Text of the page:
Institute for Justice and Democracy in Haiti

EDITORIAL: Grant Haitian immigrants Temporary Protected Status

SOURCE: Newsday

DATE: January 15, 2010

As the extent of the death, homelessness and devastation in Haiti becomes more evident by the hour, there’s one small step that President Barack Obama should take to maximize the ability of Haitians here to help their relatives at home.
The administration announced Wednesday that it has temporarily halted the deportation of Haitians who are here illegally. The logical next step is to allow them to work legally until they are sent home.  Obama could do that with the stroke of a pen, by extending Temporary Protected Status to the 30,000 Haitians currently under deportation orders.  He should pick up his pen.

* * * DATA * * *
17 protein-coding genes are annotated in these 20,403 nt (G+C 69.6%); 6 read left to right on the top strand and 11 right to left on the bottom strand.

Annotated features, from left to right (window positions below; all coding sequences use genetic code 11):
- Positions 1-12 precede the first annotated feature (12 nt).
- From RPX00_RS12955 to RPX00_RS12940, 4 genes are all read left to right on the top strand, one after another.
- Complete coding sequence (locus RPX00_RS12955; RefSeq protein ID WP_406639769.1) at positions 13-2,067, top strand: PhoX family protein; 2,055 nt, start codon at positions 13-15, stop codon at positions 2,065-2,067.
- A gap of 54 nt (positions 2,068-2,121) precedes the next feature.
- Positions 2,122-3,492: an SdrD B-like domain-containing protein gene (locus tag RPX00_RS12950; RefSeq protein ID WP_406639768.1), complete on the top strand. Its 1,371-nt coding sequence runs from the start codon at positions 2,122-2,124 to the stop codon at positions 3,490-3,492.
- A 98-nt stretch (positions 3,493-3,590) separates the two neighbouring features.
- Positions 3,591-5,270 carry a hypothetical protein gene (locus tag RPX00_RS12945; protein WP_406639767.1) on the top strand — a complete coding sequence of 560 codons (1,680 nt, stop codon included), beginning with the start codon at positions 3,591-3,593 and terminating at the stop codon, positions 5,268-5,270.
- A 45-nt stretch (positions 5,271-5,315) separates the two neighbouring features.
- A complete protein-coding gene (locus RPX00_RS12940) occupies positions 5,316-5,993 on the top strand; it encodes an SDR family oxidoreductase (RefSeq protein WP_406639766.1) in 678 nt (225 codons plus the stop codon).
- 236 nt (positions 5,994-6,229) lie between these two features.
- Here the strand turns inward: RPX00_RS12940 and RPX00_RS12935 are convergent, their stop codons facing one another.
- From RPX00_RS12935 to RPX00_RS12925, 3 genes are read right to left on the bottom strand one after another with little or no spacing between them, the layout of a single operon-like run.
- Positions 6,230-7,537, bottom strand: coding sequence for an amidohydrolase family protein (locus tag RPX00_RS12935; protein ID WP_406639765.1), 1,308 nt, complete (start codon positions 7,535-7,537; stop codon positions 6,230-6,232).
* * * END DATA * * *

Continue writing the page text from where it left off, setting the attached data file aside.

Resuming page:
Aid for the uncounted victims of Wednesday’s earthquake is flooding into Haiti from the United States and around the world.  As always, compassionate Americans are rising to the occasion.  But in the months ahead, the world’s attention will wander, and the flow of aid will ebb. When that happens, money that Haitians here send to relatives on the island will be the difference between life and death for some.  Allowing those awaiting deportation to work would increase that lifesaving support – at no cost to American taxpayers.

TPS is regularly granted for people from countries that are temporarily unsafe.  Convicted criminals aren’t eligible.  And it doesn’t allow anyone to stay here permanently.  With bodies lining the streets, homes and hospitals in rubble, and food and water in short supply, Haitians who could work here and support their loved ones back home should be allowed to do it.

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